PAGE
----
Weekend Reads: “Caste: The Origins of Our Discontents”

Hi, everyone. Things are still more than a little off-kilter here. We’re anticipating more thunderstorms tomorrow and Monday, with dry lightning strikes, and don’t know what that will mean for us. The current fire is moving away from us, but that could change at a moment’s notice. To make things worse, Penelope has moved her kittens under a pallet of huge granite rocks (and I mean huge: I can’t lift one of them) that are being used in restoring our back yard. I am assured by my husband, our son, and our son’s buddy that they will be able to move those rocks and get the kittens if we have to go.

So, that’s the update as regards the fire. I have been more than a little stressed out, so Weekend Reads is late this time. My apologies. Here is this week’s review.

Caste: The Origins of Our DiscontentsCaste: The Origins of Our Discontents by Isabel Wilkerson
My rating: 5 of 5 stars

This is at once one of the most challenging and fascinating books I’ve ever read. Author Isabel Wilkerson examines racism in the United States, Nazism, and the caste system of India to make apt comparisons among all three. She points out early on that this book is not about racism, as more than ethnicity goes into how societies determine dominant vs. subordinate castes.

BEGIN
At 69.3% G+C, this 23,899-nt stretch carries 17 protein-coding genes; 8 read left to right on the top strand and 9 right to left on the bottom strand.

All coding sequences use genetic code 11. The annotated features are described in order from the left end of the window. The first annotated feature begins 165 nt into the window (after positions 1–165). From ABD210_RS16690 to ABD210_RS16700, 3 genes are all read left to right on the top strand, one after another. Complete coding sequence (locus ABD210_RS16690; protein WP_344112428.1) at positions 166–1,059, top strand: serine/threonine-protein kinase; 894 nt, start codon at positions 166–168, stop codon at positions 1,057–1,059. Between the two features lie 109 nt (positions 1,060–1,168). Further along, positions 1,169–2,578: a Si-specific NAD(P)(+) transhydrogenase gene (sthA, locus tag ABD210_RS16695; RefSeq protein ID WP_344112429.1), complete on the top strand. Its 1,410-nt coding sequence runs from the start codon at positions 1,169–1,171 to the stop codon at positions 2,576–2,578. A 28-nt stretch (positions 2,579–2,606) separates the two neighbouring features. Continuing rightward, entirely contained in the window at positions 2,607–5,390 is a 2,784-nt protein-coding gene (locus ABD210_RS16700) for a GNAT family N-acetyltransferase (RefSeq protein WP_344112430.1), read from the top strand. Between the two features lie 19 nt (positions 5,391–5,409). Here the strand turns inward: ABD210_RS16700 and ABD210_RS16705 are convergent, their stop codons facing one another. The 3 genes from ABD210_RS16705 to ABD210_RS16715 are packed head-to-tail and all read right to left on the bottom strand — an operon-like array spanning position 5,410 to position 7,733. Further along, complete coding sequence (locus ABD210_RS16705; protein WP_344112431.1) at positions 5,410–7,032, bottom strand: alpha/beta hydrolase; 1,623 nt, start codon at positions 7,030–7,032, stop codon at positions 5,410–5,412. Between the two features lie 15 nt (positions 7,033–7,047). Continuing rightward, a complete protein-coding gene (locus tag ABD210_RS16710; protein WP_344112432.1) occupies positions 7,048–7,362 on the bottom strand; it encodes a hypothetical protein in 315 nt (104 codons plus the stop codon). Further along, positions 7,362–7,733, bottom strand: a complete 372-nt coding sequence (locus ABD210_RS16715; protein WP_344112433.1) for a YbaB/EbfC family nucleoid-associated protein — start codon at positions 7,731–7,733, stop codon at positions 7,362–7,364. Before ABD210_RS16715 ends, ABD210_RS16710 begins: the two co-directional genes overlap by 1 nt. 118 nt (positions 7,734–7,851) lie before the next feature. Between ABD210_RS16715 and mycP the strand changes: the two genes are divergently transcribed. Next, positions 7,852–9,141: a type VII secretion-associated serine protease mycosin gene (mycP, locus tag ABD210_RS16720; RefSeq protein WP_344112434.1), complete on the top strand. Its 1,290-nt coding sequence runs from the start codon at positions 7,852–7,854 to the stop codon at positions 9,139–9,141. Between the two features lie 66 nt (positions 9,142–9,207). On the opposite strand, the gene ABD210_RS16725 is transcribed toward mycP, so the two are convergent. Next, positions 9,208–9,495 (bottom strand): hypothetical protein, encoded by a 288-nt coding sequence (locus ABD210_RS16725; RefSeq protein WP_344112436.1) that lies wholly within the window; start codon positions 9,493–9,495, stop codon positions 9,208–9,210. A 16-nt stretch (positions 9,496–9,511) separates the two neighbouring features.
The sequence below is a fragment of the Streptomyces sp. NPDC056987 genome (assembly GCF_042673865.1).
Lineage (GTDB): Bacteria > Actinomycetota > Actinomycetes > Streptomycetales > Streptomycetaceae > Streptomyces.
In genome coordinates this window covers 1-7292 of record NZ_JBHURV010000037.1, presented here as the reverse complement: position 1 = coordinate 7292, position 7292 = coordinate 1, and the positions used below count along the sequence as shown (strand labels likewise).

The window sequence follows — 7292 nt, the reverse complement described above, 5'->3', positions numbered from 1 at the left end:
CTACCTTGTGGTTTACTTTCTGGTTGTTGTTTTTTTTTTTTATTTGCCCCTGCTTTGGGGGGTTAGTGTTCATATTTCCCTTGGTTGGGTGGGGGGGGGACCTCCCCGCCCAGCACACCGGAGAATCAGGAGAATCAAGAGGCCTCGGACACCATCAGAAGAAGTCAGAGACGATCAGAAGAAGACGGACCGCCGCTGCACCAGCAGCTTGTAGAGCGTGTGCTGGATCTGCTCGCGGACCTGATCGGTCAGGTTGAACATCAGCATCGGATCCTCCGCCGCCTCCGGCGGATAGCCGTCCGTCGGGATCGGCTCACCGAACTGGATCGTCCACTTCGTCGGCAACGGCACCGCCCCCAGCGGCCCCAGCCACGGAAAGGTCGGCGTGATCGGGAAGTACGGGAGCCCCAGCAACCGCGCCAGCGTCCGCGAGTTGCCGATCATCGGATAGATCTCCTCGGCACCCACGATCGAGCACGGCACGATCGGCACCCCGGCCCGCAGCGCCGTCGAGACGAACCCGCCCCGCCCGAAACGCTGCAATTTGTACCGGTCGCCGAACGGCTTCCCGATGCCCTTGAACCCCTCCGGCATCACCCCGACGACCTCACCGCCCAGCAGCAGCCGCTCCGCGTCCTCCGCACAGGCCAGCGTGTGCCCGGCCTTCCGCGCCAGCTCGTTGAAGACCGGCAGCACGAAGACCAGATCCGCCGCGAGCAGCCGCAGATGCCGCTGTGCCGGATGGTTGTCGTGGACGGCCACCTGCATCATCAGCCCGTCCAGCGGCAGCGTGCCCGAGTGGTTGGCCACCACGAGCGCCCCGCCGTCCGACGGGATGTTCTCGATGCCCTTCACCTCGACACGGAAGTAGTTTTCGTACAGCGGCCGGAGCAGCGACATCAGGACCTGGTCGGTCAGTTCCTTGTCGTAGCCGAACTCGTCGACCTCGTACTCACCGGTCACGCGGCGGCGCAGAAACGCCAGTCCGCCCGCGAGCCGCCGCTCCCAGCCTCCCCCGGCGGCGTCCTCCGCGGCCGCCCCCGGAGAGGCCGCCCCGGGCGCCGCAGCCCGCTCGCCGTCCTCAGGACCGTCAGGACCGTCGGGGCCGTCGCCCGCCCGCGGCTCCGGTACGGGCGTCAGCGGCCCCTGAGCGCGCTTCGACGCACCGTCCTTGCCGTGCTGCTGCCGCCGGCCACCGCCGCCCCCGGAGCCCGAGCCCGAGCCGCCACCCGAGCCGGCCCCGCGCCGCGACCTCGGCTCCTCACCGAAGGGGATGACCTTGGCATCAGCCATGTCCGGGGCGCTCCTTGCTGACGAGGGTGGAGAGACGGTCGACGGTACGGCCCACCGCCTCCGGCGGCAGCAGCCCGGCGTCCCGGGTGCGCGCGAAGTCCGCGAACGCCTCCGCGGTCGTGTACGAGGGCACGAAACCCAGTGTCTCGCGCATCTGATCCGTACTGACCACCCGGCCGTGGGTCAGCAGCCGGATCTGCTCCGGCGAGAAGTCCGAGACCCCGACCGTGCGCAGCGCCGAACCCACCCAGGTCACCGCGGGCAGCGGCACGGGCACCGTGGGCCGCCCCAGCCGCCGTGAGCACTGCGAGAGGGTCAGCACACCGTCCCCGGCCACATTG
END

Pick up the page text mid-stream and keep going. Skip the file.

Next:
Wilkerson’s prose draws you into the scholarly work; she’s a skilled storyteller. The volumes of research listed in the end notes are brought out not just as dry recitation but as backup to anecdotes from experiences that she and/or her interviewees relate about their experiences as subordinate caste members in their relative societies.

The book provides deep insights into caste insecurity and the lengths to which dominante-caste people will go to ensure that their supremacy remains unchallenged. Across the three cultures that Wilkerson examines, we see strong parallels that should give all us us pause. Thinking about US culture in this way gave me a far better understanding of how racism works than I, as a member of the dominant caste, could possibly have understood otherwise. While I’m aware of my privilege, I didn’t understand nearly as much about where that came from until I finished this work.

Highly recommended.

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Weekend Reads: “The Answer is …”

The Answer Is…: Reflections on My LifeThe Answer Is…: Reflections on My Life by Alex Trebek

My rating: 5 of 5 stars

I have been a fan of the Jeopardy quiz show since I was a kid … which means I have seen a few hosts come and go. None of them has been quite as entertaining or well-prepared as Alex Trebek. Suffice it to say, I’m a fan.

This memoir is set up in an unusual fashion; it’s not a chronological narrative, but a series of essays on numerous subjects that also happen to touch on Trebek’s life. The chapter titles are phrased in the form of a question (not too surprising, if you are familiar with the show’s format).

Trebek’s thoughtful exploration of various subjects, and his no-holds-barred discussion of his life and circumstances, provides an inside look at not only a popular television host but a man of compassion and concern.

Trebek has clearly made peace with the fact that his time is short due to cancer … and I’m grateful to him for sharing his thoughts with us.

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Weekend Reads: “Stella: Between Slavery and Freedom”